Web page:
NIU launches campaign to recruit students

By Brian Slupski

NIU is trying aggressively to recruit new students to combat a decline in enrollment which is affecting most of the public universities in the state.

Associate Director of Admissions Bob Burk said NIU will keep admissions open at least through the spring in the hopes that applications increase.

“We’ve been aggressive in our recruiting. We’ve been out to the high schools and we’ve mailed out more material to prospective students,” Burk said.

Even though NIU has been recruiting, enrollment applications for Fall 1993 are down by about 10 percent.

NIU had been restricting enrollment for several years, but it was supposed to stabilize at last year’s figure. However, NIU’s enrollment has continued to decline beyond the planned reduction.

Burk said NIU’s previous enrollment restrictions have had some effect on this year’s decline, but he said a major reason was a drop in high school graduates.

“The bottom of the curve (in high school graduates) was supposed to have been last year,” Burk said. However, high school graduation rates also have continued to decline.

NIU Provost J. Carroll Moody said high school graduation projections for the next 10 years do not look promising.

“There does not appear to be a coming major upturn in high school graduation rates,” Moody said. “We will have to try as best we can to match enrollment to our resources.”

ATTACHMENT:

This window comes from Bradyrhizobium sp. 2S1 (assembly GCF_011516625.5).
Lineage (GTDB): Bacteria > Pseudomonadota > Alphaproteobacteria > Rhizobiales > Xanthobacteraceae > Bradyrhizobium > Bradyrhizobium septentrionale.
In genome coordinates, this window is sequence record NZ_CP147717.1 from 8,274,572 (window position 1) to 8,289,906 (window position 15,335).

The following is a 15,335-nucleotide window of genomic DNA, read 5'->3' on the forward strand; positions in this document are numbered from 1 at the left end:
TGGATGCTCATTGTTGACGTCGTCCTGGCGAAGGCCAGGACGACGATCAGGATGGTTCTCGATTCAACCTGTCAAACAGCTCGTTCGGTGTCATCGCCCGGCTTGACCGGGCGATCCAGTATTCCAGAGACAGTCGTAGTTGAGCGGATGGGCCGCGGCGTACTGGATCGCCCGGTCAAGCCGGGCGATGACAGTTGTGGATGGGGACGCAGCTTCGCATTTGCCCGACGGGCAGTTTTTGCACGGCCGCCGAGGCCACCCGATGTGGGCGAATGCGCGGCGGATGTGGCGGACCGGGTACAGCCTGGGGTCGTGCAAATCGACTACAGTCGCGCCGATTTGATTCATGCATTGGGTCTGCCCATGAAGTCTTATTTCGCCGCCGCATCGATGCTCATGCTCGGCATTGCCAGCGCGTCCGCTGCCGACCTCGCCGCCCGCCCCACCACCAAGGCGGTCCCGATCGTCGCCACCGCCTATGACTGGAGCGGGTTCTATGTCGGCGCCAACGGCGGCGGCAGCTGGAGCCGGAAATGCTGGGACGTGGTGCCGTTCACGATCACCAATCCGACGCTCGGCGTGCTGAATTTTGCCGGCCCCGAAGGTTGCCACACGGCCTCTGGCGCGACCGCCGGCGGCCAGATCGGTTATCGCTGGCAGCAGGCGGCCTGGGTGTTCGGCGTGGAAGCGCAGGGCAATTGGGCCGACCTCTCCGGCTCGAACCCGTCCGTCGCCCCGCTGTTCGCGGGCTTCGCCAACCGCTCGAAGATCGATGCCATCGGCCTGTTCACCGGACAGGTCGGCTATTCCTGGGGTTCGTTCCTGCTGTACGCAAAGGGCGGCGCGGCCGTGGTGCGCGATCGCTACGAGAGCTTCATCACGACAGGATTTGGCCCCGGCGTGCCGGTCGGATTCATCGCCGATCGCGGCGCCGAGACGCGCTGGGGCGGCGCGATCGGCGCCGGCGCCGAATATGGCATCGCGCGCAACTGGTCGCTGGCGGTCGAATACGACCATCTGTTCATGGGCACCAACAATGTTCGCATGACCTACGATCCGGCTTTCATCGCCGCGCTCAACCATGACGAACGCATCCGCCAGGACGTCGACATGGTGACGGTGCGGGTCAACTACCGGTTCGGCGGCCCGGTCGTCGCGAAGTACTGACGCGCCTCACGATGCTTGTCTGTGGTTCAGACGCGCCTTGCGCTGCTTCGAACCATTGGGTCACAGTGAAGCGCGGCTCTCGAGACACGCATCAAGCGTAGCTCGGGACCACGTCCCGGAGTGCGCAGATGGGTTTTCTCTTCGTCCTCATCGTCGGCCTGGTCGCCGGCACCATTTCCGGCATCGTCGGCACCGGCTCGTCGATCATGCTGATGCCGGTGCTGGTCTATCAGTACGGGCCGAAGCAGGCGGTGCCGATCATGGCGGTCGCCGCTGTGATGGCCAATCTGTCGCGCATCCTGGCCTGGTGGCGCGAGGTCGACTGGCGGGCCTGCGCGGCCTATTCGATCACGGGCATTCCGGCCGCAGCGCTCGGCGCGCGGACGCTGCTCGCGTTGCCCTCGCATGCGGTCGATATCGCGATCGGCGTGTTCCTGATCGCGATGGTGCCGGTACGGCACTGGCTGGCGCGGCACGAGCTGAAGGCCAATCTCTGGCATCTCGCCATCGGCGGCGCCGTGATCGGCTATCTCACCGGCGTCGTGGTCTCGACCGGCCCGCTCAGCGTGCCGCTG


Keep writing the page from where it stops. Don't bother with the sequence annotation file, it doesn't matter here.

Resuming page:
Moody said the economy might be another reason enrollment is down all over the state. He said with the recession and the sluggish recovery, more students might be living at home, working and going to community colleges.

One possible way to get enrollment up would be for NIU to lower its admission requirements.

Burk said this is not a good option because the requirements are set at the minimum level students need to succeed at NIU. He said it wouldn’t make sense for NIU to lower their requirements and then have more students flunking out.

The enrollment decline has impacted housing services. Applications to live in the residence halls are down by 680 applicants. The enrollment and housing shortages have generated some talk about closing a residence hall.

NIU student Regent John Butler said he thinks NIU should close down one of the residence halls.

NIU President John La Tourette has said the partial closing of a residence hall might be considered for next year in an attempt to keep room and board rates in check.

At Thursday’s Board of Regents meeting at Illinois State University in Normal, a $160 room and board rate increase was approved to deal with the declining occupancy and increased costs of the residence halls.

Moody said the option of closing a residence hall should be carefully considered. He said once a residence hall is decommissioned, the university must decide what to do with it. He said if it were converted into an administrative building, there would be cost that would have to be considered.